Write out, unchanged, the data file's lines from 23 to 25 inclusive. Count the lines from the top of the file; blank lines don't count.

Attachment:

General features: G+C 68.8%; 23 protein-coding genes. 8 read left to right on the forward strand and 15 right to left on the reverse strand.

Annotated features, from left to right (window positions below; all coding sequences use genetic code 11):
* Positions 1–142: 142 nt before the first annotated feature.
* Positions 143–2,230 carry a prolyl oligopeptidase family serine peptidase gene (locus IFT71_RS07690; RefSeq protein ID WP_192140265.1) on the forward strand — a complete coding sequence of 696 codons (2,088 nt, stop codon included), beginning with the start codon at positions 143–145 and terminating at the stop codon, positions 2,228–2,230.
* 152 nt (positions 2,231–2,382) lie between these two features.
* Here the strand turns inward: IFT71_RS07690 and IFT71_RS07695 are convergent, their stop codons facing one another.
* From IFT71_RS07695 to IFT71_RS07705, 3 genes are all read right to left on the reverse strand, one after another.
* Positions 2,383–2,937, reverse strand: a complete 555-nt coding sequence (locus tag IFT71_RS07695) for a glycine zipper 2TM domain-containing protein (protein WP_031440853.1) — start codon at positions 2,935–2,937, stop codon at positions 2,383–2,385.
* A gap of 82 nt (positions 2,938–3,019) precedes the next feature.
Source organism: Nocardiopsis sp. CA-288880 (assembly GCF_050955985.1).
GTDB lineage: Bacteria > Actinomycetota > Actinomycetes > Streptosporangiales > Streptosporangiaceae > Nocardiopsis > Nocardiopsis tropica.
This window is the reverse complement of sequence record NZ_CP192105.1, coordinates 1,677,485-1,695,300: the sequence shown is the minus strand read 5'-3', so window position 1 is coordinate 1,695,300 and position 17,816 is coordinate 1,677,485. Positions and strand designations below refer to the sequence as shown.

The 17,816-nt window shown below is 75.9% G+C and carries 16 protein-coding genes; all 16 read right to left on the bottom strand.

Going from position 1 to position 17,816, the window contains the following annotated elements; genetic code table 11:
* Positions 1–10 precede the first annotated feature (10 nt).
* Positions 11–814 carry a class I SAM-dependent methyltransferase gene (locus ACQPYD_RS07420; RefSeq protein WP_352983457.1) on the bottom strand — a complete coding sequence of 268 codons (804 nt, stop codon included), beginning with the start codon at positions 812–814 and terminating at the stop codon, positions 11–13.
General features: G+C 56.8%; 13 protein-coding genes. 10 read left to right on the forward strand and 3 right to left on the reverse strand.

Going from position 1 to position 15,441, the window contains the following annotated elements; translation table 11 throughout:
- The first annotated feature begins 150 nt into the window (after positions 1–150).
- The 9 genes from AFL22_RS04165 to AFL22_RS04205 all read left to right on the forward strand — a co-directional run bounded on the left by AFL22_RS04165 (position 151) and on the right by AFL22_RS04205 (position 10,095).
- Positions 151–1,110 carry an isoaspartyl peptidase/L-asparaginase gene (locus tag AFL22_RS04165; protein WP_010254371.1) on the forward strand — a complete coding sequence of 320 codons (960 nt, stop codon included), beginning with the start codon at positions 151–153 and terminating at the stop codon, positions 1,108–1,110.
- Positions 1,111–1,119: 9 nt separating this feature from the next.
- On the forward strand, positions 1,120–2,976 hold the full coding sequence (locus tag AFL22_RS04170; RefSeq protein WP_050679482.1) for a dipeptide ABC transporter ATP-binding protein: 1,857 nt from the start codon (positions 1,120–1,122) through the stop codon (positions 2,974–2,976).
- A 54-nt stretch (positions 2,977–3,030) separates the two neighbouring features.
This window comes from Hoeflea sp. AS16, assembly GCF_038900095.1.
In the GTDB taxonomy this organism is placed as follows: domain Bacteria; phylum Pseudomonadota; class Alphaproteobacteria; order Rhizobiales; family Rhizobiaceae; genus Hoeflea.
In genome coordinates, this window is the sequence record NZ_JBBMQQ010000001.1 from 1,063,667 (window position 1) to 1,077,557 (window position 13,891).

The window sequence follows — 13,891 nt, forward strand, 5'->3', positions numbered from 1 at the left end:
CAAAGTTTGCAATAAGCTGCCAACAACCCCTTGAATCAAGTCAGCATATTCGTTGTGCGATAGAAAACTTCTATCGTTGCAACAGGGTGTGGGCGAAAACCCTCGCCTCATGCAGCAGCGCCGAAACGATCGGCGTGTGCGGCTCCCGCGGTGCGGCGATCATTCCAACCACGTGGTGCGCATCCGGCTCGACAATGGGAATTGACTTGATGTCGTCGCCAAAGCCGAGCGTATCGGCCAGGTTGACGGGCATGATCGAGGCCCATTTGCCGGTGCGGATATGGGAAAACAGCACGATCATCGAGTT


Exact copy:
- On the forward strand, positions 1,120–2,976 hold the full coding sequence (locus tag AFL22_RS04170; RefSeq protein WP_050679482.1) for a dipeptide ABC transporter ATP-binding protein: 1,857 nt from the start codon (positions 1,120–1,122) through the stop codon (positions 2,974–2,976).
- A 54-nt stretch (positions 2,977–3,030) separates the two neighbouring features.
This window comes from Hoeflea sp. AS16, assembly GCF_038900095.1.